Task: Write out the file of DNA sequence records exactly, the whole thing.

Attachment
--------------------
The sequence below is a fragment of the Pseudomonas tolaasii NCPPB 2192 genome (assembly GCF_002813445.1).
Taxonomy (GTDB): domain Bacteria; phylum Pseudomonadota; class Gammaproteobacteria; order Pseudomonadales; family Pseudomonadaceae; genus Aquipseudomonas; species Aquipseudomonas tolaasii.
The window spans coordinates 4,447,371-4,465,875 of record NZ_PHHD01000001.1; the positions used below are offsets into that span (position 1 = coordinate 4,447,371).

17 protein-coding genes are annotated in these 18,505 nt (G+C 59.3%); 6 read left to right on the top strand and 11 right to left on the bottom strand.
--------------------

The sequence below is a fragment of the Pseudomonas tolaasii NCPPB 2192 genome (assembly GCF_002813445.1).
Taxonomy (GTDB): domain Bacteria; phylum Pseudomonadota; class Gammaproteobacteria; order Pseudomonadales; family Pseudomonadaceae; genus Aquipseudomonas; species Aquipseudomonas tolaasii.
The window spans coordinates 4,447,371-4,465,875 of record NZ_PHHD01000001.1; the positions used below are offsets into that span (position 1 = coordinate 4,447,371).

17 protein-coding genes are annotated in these 18,505 nt (G+C 59.3%); 6 read left to right on the top strand and 11 right to left on the bottom strand.